There's also a good possibility the American Indians arrived in two migrations millennia apart, the second of which would have been 4000-6000 BC. I'd be surprised if there weren't more migrations than that.


Actually, the previous inhabitants of Greenland and eastern and northern Canada, the so-called Dorset culture, which to all appearances disappeared before the arrival of the Vikings, were related to the Eskimos, being apparently an earlier cultural radiation from western Alaska (around 2000 BC) than the later Thule culture which again spread east around 1000 AD, giving rise to the modern Inuit language and people (in northern Alaska, Canada and Greenland).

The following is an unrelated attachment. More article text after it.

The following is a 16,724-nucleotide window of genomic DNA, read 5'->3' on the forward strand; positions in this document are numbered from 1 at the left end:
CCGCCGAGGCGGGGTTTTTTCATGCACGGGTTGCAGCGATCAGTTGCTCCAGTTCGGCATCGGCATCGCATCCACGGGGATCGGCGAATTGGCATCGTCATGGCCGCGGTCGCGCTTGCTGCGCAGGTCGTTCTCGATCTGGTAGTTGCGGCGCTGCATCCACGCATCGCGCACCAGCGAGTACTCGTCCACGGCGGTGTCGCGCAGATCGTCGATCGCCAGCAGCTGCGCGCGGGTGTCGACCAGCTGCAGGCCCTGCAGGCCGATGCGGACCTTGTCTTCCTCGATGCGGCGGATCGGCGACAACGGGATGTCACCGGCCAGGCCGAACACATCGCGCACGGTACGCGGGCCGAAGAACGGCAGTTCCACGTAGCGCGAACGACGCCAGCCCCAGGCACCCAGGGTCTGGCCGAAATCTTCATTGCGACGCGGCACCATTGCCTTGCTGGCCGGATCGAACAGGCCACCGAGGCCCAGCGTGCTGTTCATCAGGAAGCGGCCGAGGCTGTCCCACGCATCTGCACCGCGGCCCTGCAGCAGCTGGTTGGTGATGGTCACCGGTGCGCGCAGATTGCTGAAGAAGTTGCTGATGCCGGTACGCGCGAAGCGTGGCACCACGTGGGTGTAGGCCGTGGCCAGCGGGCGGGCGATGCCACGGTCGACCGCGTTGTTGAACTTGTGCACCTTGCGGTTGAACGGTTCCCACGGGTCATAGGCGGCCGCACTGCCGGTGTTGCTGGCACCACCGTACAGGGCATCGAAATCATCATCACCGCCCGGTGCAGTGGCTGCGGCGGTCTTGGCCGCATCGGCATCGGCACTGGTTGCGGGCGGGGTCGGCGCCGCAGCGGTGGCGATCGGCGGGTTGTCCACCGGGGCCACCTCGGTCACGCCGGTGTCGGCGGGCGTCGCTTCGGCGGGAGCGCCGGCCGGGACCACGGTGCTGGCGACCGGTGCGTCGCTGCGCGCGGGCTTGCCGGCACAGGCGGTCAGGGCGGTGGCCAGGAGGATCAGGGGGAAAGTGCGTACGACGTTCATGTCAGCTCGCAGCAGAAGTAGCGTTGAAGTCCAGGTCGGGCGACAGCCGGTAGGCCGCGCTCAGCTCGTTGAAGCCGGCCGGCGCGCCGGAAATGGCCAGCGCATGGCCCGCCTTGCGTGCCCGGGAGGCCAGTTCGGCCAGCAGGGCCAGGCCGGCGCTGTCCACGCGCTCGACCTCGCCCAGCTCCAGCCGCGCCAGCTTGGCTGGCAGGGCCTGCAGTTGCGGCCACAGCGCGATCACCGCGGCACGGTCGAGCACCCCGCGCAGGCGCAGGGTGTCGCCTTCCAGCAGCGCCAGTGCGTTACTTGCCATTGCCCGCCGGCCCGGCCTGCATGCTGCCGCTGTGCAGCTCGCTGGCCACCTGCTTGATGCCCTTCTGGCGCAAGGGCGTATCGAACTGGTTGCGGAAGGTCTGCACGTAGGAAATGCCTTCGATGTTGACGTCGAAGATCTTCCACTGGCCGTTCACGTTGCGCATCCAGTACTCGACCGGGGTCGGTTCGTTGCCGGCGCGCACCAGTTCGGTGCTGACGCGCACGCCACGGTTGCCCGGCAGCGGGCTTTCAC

The intermediate of three migrations of American natives referred to (the latest being the Eskimo) consisted, according to a linguistic classification system and theory of migration developed by Joseph Greenberg, in the ancestors of the Na-Dene language family, otherwise generally known as Athabascans (with several spelling variants), who broadly live across central, eastern, and southeast Alaska (including, e.g., the Tlingit) as well as northern and western Canada (excepting the Eskimo Inuit), but outliers of this extensive family can be found in the Navajo and Apaches of the southwestern U.S. (extending into northern Mexico), Kiowa Apache of Arkansas, the Athapaskans of (northwest) California (Hupa, et al.), and western Oregon and Washington.  Greenberg went on to find further connections linking the remainder of American Indian languages into a third group of original immigrants — but which finding is much more controversial among linguists than the linkages found amongst the first two groups.